2 Working At A Movie Theater

Working At A Movie Theater

Posted on January 18, 2012 by


We want to tell you what the Russian movie theater of today is. Back in the Soviet time, a movie theater was a special place and for Soviet people watching a movie in a movie theater was a kind of a holiday. Today, people go there just to waste their time away, eat some popcorn and drink beer. In the 90s, movie production, just as other spheres of life, came to a standstill. What’s new about movie theaters now (except for the fact that today it is just business, marketing, commerce, franchising, leasing and kickbacking)? It’s the same good old film and 24 frames per second. Yet, they have introduced a few innovations such as digital movies, 3D-movies and Dolby Digital sound. So, in this post you will find out what Russian movie theaters have come to.

Traditionally, they show movie premieres on Thursdays, so on Wednesdays the plane with a new movie on board lands at the airport of the city the movie is going to be shown in. The movie theater sends a courier to pick up the parcel from the storehouse of the airport. Each bag is for one movie.

The bag contains two paper boxes.

The boxes contain these round metal things with parts of the movie inside. The point is that each movie consists of several parts. As a rule, there are six parts in the movie.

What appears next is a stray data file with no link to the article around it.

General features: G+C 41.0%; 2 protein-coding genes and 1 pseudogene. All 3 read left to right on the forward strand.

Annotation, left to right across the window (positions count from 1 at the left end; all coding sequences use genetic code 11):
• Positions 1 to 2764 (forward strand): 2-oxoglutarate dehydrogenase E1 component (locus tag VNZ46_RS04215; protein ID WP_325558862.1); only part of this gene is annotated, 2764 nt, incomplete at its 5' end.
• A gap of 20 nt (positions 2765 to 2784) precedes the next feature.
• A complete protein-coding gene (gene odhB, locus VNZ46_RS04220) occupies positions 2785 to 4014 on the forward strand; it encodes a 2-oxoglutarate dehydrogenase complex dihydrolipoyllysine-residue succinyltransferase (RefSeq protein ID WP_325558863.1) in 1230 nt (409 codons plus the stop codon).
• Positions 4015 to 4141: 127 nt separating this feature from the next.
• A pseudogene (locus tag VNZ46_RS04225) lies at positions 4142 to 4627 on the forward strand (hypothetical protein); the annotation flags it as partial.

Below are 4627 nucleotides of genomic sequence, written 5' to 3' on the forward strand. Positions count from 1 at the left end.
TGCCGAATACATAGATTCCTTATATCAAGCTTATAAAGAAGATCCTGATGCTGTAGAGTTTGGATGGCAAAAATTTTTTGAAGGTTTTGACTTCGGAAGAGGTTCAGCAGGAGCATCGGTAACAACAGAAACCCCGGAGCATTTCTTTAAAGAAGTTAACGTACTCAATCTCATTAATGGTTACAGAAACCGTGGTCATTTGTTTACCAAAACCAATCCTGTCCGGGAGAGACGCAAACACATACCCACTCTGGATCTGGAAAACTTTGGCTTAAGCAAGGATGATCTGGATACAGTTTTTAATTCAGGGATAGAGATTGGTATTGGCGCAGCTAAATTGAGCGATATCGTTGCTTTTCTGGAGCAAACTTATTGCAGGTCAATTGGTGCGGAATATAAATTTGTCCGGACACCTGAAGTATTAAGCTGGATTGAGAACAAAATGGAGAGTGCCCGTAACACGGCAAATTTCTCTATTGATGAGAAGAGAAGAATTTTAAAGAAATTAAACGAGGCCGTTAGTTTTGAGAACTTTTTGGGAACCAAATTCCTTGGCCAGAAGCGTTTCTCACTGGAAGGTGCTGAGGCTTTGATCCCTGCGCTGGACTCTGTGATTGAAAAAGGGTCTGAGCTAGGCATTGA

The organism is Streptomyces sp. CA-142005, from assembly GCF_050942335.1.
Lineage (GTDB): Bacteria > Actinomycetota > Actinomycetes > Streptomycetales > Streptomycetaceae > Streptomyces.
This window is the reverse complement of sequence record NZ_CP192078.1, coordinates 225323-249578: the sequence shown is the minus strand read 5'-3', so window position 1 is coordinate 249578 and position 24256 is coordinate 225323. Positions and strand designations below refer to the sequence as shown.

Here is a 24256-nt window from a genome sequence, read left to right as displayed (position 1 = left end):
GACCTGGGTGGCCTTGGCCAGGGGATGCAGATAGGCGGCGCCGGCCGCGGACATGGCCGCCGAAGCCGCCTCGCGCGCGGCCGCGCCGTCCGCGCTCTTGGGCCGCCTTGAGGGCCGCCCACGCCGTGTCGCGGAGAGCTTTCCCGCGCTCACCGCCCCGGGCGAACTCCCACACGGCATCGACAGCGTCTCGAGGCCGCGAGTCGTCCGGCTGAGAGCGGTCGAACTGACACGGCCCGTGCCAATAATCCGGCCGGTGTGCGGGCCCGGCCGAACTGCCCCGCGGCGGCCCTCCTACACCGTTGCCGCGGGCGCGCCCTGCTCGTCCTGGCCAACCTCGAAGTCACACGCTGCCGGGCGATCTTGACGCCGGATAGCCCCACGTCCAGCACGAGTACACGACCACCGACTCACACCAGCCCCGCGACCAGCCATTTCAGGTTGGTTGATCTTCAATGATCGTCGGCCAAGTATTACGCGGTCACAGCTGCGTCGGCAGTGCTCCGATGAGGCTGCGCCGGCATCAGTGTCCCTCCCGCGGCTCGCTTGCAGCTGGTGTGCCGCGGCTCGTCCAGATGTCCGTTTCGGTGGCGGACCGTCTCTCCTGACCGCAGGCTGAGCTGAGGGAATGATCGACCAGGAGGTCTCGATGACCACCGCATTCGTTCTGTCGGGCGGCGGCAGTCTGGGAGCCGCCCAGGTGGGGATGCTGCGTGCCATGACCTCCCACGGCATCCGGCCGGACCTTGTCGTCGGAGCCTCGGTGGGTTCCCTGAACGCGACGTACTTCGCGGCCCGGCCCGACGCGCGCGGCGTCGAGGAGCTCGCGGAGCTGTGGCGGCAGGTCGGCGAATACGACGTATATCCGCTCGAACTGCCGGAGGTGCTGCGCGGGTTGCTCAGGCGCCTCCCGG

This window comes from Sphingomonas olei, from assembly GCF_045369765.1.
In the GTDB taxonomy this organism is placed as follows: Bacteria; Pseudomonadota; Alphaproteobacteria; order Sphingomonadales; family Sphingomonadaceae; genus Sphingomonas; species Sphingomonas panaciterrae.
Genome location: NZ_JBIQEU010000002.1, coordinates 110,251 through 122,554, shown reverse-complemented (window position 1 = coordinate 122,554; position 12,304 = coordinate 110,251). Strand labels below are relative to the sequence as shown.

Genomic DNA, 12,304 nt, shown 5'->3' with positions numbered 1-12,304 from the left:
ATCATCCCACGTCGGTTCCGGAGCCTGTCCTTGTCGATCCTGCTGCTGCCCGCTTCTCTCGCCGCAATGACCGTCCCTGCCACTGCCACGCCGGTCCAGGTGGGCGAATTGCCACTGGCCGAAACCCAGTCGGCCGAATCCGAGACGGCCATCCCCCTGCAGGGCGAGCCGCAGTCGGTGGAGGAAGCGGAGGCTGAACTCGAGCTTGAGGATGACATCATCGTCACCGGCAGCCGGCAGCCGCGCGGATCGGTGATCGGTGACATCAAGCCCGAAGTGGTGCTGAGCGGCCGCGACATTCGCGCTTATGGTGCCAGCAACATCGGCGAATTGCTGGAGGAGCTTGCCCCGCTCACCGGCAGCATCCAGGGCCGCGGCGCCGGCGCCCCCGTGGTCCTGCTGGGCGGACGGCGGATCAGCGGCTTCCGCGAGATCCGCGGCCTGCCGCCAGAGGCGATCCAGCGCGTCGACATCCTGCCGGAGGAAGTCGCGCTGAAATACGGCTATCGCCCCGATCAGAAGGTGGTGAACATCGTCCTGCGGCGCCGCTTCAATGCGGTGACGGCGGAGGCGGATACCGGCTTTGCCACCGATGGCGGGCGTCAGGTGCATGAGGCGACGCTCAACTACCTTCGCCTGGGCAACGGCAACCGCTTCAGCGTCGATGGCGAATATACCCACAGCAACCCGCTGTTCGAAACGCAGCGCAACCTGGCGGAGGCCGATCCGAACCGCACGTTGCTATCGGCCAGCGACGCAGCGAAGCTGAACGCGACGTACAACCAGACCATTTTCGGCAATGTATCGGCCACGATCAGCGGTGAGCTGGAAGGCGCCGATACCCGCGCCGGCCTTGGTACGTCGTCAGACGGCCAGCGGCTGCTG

Before showing the movie, they stick all its parts together.

This lady has been working as a movie checker for over 40 years and she’s going to show us how they stick the movie parts.

A spool.

The movie checker winds the film arond the spool sticking the parts together.

On the film leader of the first part, she writes the name of the movie, its format, the number of parts and the copy number.

Winding the first parts of the movie.

Then, she cuts off its final leader.

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2 Responses to “Working At A Movie Theater”

  1. Douglas says:

    Impossible for that dropped print to be repaired in 20 minutes; impossible.

  2. Osip says:

    Handling of the films with the bare hands? Oh my!

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